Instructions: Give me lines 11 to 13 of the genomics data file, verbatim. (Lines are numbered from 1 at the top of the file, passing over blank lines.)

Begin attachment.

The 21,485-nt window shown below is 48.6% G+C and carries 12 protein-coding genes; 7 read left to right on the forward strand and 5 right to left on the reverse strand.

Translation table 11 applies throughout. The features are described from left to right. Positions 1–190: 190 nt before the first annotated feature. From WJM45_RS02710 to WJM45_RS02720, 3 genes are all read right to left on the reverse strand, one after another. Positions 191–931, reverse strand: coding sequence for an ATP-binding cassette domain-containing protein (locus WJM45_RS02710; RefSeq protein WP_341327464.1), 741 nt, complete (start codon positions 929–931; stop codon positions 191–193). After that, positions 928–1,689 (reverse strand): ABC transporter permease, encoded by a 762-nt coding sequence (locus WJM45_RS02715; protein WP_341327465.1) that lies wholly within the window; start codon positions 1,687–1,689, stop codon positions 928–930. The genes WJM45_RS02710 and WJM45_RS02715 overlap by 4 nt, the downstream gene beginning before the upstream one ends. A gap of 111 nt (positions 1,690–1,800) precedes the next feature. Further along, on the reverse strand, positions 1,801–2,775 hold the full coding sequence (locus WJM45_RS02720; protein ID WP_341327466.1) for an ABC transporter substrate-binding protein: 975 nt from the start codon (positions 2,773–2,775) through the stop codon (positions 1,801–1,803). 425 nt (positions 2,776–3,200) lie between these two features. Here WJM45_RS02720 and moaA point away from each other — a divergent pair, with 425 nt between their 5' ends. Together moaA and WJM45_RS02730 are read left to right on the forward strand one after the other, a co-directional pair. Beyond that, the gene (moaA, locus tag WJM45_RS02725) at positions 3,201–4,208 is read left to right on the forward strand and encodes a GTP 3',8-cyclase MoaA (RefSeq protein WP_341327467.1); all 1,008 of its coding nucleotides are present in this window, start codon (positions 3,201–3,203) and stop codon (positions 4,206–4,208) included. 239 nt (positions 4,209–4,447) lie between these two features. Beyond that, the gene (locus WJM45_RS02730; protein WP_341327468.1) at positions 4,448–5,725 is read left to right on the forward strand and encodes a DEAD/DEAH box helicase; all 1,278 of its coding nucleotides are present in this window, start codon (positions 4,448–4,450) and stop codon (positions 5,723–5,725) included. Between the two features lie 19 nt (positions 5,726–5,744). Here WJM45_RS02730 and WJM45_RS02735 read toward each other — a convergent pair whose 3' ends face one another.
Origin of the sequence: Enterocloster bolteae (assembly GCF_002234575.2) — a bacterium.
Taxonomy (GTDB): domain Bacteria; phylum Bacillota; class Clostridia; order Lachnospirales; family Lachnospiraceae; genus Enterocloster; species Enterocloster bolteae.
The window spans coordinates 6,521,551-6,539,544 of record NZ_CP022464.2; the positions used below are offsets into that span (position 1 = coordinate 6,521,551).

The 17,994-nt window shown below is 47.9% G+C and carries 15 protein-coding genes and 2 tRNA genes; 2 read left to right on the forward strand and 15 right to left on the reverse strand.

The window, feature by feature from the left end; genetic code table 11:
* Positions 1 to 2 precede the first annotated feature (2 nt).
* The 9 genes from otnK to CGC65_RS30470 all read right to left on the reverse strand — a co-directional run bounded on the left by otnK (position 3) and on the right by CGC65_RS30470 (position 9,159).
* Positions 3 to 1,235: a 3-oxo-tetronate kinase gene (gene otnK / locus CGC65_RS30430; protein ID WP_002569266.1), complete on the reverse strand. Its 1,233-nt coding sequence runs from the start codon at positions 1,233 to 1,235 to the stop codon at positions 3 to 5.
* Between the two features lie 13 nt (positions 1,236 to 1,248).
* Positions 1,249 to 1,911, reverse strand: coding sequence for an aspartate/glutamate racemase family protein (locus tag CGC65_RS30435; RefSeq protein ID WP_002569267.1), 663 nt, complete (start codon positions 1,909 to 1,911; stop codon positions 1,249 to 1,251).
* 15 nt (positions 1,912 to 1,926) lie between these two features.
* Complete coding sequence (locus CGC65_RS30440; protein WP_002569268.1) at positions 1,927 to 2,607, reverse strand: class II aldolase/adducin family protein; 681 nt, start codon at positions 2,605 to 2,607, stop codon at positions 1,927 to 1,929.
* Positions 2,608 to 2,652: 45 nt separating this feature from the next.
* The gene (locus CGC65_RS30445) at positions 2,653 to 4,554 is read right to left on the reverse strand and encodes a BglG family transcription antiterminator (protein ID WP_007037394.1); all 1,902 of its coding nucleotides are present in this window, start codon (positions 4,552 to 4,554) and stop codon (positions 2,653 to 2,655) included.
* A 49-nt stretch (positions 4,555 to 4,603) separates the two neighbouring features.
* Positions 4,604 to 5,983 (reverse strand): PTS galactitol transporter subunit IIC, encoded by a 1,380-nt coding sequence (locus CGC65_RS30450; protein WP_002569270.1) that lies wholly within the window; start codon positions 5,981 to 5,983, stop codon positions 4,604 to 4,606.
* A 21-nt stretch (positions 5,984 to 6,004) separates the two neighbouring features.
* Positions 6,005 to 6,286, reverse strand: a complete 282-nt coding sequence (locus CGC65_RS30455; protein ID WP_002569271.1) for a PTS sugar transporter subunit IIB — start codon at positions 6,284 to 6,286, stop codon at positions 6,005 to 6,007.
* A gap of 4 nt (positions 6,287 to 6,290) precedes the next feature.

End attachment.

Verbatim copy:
* Between the two features lie 13 nt (positions 1,236 to 1,248).
* Positions 1,249 to 1,911, reverse strand: coding sequence for an aspartate/glutamate racemase family protein (locus tag CGC65_RS30435; RefSeq protein ID WP_002569267.1), 663 nt, complete (start codon positions 1,909 to 1,911; stop codon positions 1,249 to 1,251).
* 15 nt (positions 1,912 to 1,926) lie between these two features.